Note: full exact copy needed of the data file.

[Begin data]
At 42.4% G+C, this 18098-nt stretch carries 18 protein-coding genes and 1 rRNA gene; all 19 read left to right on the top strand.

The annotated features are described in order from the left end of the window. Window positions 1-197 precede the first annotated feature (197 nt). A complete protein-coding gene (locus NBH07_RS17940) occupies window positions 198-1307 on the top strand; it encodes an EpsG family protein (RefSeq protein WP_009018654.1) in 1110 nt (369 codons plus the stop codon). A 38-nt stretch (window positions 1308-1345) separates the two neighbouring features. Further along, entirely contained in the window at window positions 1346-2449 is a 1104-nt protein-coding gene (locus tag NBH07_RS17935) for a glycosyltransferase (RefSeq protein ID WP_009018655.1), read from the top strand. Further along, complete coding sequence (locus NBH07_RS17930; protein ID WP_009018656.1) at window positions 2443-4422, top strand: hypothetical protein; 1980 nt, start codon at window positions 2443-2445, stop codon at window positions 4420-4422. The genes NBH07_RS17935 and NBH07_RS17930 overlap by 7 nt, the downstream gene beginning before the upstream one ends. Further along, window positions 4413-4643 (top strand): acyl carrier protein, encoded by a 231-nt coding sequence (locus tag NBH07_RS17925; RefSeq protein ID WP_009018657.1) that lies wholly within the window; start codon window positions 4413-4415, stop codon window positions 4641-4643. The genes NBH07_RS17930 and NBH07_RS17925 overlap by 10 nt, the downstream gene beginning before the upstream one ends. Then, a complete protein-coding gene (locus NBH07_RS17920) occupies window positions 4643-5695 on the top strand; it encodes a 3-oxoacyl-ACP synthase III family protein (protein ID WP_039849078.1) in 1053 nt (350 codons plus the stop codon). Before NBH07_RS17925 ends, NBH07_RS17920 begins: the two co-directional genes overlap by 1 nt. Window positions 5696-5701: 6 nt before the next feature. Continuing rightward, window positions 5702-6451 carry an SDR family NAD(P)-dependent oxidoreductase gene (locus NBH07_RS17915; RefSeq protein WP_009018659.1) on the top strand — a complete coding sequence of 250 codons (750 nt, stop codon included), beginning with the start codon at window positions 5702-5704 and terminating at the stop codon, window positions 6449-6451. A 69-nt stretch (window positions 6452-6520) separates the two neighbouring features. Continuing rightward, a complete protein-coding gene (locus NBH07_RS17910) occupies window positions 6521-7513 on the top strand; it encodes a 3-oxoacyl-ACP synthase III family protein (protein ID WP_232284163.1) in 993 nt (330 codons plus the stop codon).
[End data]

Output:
At 42.4% G+C, this 18098-nt stretch carries 18 protein-coding genes and 1 rRNA gene; all 19 read left to right on the top strand.

The annotated features are described in order from the left end of the window. Window positions 1-197 precede the first annotated feature (197 nt). A complete protein-coding gene (locus NBH07_RS17940) occupies window positions 198-1307 on the top strand; it encodes an EpsG family protein (RefSeq protein WP_009018654.1) in 1110 nt (369 codons plus the stop codon). A 38-nt stretch (window positions 1308-1345) separates the two neighbouring features. Further along, entirely contained in the window at window positions 1346-2449 is a 1104-nt protein-coding gene (locus tag NBH07_RS17935) for a glycosyltransferase (RefSeq protein ID WP_009018655.1), read from the top strand. Further along, complete coding sequence (locus NBH07_RS17930; protein ID WP_009018656.1) at window positions 2443-4422, top strand: hypothetical protein; 1980 nt, start codon at window positions 2443-2445, stop codon at window positions 4420-4422. The genes NBH07_RS17935 and NBH07_RS17930 overlap by 7 nt, the downstream gene beginning before the upstream one ends. Further along, window positions 4413-4643 (top strand): acyl carrier protein, encoded by a 231-nt coding sequence (locus tag NBH07_RS17925; RefSeq protein ID WP_009018657.1) that lies wholly within the window; start codon window positions 4413-4415, stop codon window positions 4641-4643. The genes NBH07_RS17930 and NBH07_RS17925 overlap by 10 nt, the downstream gene beginning before the upstream one ends. Then, a complete protein-coding gene (locus NBH07_RS17920) occupies window positions 4643-5695 on the top strand; it encodes a 3-oxoacyl-ACP synthase III family protein (protein ID WP_039849078.1) in 1053 nt (350 codons plus the stop codon). Before NBH07_RS17925 ends, NBH07_RS17920 begins: the two co-directional genes overlap by 1 nt. Window positions 5696-5701: 6 nt before the next feature. Continuing rightward, window positions 5702-6451 carry an SDR family NAD(P)-dependent oxidoreductase gene (locus NBH07_RS17915; RefSeq protein WP_009018659.1) on the top strand — a complete coding sequence of 250 codons (750 nt, stop codon included), beginning with the start codon at window positions 5702-5704 and terminating at the stop codon, window positions 6449-6451. A 69-nt stretch (window positions 6452-6520) separates the two neighbouring features. Continuing rightward, a complete protein-coding gene (locus NBH07_RS17910) occupies window positions 6521-7513 on the top strand; it encodes a 3-oxoacyl-ACP synthase III family protein (protein ID WP_232284163.1) in 993 nt (330 codons plus the stop codon).